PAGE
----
Intermarium has a chance to become beneficial for all of its participants. A Polish-Ukrainian political and economic union, along with a military alliance, could bring them being in line with those countries such as Germany, France and Britain, ahead of Russia. By combining Polish population (around 40 million) and Ukrainian one (over 44 million), with heavy industries, pooled agricultural potential, extensive logistics network and closed industrial production chain to compete with European goods within the common market, the cooperation would prosper. It would also be possible for “Intermarium” to become the end point of the modern “Silk Road”. Due to the geostrategic position, the Ukrainian-Polish Alliance would have a considerable political weight.
The military importance of the Union would be significant. It would receive trained in battles with a strong rival Ukrainian 250 000 army and 140 000 Polish one with the total military budget of about 16 billion dollars plus heavy weapons. With the possibility of placing the ABM in territory of the States, this region could turn into a secure and reliable area. After the military unification and introduction of modern technologies, the United Ukrainian-Polish forces would be able to play a role for NATO as France and Britain. The army of the Union would be the strongest in Europe.
Is Intermarium a real possibility nowadays?
To put it realistically, at the moment it would be difficult for the Baltic States and Poland to deal with all the issues of non-EU members of the proposed Alliance. Economic difficulties, poor security, strong dependency on Russia may be very difficult to overcome.
Ukraine itself, with its energy problems, huge external debt and the ongoing war in Donbas, could become a too heavy burden.
The difficult historical memories of the prospective members are another obstacle for the creation of the Alliance. Every country in the region supposes its neighbours to accept its historical leading role.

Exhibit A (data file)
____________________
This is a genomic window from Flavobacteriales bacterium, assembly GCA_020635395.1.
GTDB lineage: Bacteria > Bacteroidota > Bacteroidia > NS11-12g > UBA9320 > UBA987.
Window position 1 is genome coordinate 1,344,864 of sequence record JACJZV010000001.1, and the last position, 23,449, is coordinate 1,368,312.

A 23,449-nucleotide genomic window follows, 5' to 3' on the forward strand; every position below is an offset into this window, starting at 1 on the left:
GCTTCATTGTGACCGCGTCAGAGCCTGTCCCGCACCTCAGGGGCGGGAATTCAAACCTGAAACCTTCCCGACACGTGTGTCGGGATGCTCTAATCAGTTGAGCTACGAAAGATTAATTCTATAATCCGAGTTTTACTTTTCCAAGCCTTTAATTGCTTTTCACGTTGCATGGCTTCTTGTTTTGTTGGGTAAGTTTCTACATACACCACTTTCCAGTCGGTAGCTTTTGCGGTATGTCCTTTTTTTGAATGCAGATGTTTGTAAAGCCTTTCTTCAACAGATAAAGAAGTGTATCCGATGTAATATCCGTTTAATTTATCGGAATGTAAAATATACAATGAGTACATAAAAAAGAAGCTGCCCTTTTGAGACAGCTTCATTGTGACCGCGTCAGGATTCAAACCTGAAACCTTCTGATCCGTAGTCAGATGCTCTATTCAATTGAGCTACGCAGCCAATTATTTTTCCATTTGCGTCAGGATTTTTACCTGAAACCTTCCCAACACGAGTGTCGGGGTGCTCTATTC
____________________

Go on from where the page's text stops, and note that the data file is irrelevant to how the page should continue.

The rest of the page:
In reality no Pole would ever agree to be part of a Ukraine-lead Intermarium, and no Ukrainian would tolerate a Polish-dominated one. For the other nations, the situation looks quite similar.
The real possibility of creating Intermarium will appear, when the idea will gain support of wider social groups and will become one of the political trends within all potential members. Then, such a union could help the Eastern European countries with their integration into the EU. On the other hand, it could promote transformation of the Eastern Partnership into a new integration project.
If the goal of Intermarium is to become a deterrent for Russia; a unification of military forces, a creation of joint military units and a synchronisation of military doctrines of the members are necessary. A joint Lithuanian-Polish-Ukrainian military brigade can be already established, which is one of the steps for creating this Bloc.
To conclude, the idea of creating Intermarium could become a vital integration alternative for Eastern Europe at the times of crisis of those organisations such as the OSCE, the EU and NATO. After Brexit, the Intermarium project was also seen as one of the forecast options for the future of the European Union.